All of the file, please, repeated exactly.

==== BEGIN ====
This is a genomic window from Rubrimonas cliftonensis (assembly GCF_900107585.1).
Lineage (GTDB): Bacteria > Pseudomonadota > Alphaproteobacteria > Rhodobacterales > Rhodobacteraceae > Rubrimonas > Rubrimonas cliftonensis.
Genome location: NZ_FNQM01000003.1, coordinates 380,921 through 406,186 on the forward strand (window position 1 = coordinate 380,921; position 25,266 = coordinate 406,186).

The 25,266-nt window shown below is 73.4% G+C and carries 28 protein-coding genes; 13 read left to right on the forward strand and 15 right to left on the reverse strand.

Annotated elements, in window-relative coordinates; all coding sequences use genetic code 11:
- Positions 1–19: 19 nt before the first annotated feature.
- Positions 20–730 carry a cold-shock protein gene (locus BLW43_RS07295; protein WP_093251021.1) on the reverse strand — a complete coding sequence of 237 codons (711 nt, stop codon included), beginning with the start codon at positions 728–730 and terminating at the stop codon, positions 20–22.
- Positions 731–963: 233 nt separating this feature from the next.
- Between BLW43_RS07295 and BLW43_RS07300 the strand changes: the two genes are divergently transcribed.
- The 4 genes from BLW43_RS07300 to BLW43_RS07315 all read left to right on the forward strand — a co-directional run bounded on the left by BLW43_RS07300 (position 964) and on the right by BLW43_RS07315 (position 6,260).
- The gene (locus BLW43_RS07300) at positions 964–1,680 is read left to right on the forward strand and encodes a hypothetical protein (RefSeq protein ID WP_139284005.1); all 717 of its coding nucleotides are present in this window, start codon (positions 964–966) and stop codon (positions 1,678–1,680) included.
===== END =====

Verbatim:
This is a genomic window from Rubrimonas cliftonensis (assembly GCF_900107585.1).
Lineage (GTDB): Bacteria > Pseudomonadota > Alphaproteobacteria > Rhodobacterales > Rhodobacteraceae > Rubrimonas > Rubrimonas cliftonensis.
Genome location: NZ_FNQM01000003.1, coordinates 380,921 through 406,186 on the forward strand (window position 1 = coordinate 380,921; position 25,266 = coordinate 406,186).

The 25,266-nt window shown below is 73.4% G+C and carries 28 protein-coding genes; 13 read left to right on the forward strand and 15 right to left on the reverse strand.

Annotated elements, in window-relative coordinates; all coding sequences use genetic code 11:
- Positions 1–19: 19 nt before the first annotated feature.
- Positions 20–730 carry a cold-shock protein gene (locus BLW43_RS07295; protein WP_093251021.1) on the reverse strand — a complete coding sequence of 237 codons (711 nt, stop codon included), beginning with the start codon at positions 728–730 and terminating at the stop codon, positions 20–22.
- Positions 731–963: 233 nt separating this feature from the next.
- Between BLW43_RS07295 and BLW43_RS07300 the strand changes: the two genes are divergently transcribed.
- The 4 genes from BLW43_RS07300 to BLW43_RS07315 all read left to right on the forward strand — a co-directional run bounded on the left by BLW43_RS07300 (position 964) and on the right by BLW43_RS07315 (position 6,260).
- The gene (locus BLW43_RS07300) at positions 964–1,680 is read left to right on the forward strand and encodes a hypothetical protein (RefSeq protein ID WP_139284005.1); all 717 of its coding nucleotides are present in this window, start codon (positions 964–966) and stop codon (positions 1,678–1,680) included.